Lincoln explained that his actions were not only justified, but were required of him pursuant to his oath to preserve, protect, and defend the Constitution of the United States. In August 1861, Congress ratified the President’s actions in all respects.
To Lincoln, there was no tolerable middle road. He was very much aware that some citizens would criticize him for suspending the Great Writ. The alternative, however, was far worse in his estimation. In Lincoln’s judgment nothing would be worse than allowing the nation to succumb to Confederate forces. Even some of those who deemed Lincoln’s actions unconstitutional have noted the real-world emergency with which he was faced. Today, many recognize that “Lincoln’s unconstitutional acts during the Civil War show that even legality must sometimes be sacrificed for other values. We are a nation under law, but first we are a nation.”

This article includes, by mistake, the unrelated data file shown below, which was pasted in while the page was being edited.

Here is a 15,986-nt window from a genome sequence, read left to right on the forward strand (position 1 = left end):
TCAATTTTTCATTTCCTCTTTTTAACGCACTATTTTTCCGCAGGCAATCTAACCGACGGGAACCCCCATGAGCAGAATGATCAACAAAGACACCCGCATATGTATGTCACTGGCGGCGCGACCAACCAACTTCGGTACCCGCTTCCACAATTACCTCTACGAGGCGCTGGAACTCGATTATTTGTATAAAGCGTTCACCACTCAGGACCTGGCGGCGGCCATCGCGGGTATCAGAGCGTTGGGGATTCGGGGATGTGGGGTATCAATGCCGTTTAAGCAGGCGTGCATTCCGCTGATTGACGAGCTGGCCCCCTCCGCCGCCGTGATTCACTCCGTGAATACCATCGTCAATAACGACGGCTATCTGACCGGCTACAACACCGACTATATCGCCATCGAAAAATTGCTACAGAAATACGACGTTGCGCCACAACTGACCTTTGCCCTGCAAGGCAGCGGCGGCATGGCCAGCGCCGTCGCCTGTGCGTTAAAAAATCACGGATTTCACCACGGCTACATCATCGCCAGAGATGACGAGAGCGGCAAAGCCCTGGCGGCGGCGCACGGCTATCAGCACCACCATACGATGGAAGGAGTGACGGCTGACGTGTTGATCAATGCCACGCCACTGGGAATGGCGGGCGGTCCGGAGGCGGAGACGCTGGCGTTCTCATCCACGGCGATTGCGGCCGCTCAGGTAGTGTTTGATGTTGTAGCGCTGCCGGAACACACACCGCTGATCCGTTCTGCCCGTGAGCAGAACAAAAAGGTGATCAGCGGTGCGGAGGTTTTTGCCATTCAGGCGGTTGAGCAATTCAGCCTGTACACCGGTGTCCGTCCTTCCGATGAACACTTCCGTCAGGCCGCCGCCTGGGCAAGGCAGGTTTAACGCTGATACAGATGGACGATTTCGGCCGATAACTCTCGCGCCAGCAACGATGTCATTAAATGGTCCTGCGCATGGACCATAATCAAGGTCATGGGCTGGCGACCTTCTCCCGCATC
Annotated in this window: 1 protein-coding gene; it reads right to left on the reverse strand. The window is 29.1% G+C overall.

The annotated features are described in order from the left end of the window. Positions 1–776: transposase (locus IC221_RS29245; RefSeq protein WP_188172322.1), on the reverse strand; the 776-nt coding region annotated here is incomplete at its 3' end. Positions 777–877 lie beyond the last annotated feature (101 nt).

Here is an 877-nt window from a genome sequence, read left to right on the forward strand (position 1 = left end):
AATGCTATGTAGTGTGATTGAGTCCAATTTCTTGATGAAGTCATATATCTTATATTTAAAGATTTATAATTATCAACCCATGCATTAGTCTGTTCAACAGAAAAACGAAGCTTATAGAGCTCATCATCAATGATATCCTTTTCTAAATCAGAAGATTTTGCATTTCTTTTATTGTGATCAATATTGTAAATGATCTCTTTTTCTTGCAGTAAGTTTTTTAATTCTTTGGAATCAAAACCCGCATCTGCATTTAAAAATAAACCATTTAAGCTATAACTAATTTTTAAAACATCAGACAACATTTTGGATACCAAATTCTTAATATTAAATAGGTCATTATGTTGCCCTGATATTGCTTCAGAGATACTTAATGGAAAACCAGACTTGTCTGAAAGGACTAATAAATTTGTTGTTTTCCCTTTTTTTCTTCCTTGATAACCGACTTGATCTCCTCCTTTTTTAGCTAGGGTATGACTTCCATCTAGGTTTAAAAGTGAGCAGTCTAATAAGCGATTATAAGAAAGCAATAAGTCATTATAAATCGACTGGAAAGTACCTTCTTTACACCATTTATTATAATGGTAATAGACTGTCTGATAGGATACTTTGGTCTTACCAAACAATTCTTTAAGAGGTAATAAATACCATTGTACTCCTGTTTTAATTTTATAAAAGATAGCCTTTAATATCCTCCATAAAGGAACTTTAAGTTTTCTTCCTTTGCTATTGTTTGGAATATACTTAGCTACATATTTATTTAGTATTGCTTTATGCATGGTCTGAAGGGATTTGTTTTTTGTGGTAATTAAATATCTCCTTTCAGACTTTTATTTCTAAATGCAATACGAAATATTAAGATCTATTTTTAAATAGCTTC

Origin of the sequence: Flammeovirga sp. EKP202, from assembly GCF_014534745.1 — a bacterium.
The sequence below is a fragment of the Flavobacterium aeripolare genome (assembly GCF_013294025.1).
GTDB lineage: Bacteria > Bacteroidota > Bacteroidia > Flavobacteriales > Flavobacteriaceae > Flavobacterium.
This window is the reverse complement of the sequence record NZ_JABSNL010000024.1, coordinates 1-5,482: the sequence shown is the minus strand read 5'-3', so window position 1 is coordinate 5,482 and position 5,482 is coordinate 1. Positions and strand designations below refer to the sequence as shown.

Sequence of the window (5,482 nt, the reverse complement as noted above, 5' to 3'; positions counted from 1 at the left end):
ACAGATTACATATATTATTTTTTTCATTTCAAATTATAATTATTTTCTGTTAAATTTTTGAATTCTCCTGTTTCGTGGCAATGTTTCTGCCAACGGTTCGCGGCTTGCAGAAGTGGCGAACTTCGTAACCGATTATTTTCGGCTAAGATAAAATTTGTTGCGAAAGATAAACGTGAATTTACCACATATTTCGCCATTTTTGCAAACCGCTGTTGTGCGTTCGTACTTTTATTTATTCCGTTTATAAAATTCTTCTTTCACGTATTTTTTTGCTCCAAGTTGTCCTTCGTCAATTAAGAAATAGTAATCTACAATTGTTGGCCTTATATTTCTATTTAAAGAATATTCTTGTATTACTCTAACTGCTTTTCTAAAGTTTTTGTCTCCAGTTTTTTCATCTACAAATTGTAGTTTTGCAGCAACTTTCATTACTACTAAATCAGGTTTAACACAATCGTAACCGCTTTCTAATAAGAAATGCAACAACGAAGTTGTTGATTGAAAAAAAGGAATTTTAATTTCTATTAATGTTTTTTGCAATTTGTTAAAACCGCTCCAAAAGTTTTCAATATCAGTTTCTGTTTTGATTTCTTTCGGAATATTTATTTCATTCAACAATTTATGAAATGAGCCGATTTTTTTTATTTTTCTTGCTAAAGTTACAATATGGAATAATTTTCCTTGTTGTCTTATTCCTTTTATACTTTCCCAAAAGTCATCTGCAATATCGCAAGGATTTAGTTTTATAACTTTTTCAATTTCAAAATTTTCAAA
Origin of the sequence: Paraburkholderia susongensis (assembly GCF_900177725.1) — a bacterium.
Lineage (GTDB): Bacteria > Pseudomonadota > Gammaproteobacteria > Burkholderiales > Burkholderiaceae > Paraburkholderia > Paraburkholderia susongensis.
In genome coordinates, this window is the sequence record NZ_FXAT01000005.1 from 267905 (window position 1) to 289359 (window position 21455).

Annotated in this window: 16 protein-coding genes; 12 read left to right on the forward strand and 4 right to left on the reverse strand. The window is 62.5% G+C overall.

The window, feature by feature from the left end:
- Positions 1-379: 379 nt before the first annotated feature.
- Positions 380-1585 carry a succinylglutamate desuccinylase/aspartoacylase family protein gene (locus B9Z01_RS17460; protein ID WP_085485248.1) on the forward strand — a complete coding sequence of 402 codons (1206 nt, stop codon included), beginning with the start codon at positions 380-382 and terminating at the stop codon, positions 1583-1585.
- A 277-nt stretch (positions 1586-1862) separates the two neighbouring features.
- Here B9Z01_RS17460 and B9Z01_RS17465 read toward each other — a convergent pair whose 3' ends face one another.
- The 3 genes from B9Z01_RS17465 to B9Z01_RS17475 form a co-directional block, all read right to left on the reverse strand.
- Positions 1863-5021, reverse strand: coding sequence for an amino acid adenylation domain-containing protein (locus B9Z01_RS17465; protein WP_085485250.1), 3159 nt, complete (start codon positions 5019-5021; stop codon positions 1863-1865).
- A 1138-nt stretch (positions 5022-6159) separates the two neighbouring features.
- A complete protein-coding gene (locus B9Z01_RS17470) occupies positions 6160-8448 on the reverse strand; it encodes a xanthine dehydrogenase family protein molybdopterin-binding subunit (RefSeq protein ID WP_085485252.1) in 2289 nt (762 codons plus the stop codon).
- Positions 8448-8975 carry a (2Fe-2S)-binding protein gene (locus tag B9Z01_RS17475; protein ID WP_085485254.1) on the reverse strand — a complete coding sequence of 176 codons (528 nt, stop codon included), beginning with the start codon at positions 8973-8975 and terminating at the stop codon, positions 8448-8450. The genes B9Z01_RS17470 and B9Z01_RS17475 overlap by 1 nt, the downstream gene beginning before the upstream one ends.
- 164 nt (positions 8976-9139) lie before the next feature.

1. The Case of John Merryman
Only a month after Lincoln’s proclamation, Captain Samuel Yohe, empowered by Lincoln’s suspension of habeas, entered the Baltimore home of John Merryman, a discontented American who had spoken out vigorously against President Lincoln and had actively recruited a company of Confederate soldiers. He arrested Merryman for various acts of treason, including his leadership of the secessionist group that conspired to destroy and ultimately did destroy railroad bridges after the Baltimore riots. The government believed that Merryman’s decision to form an armed group to overthrow the government was an act far beyond a simple expression of dissatisfaction, which would be protected under the Constitution.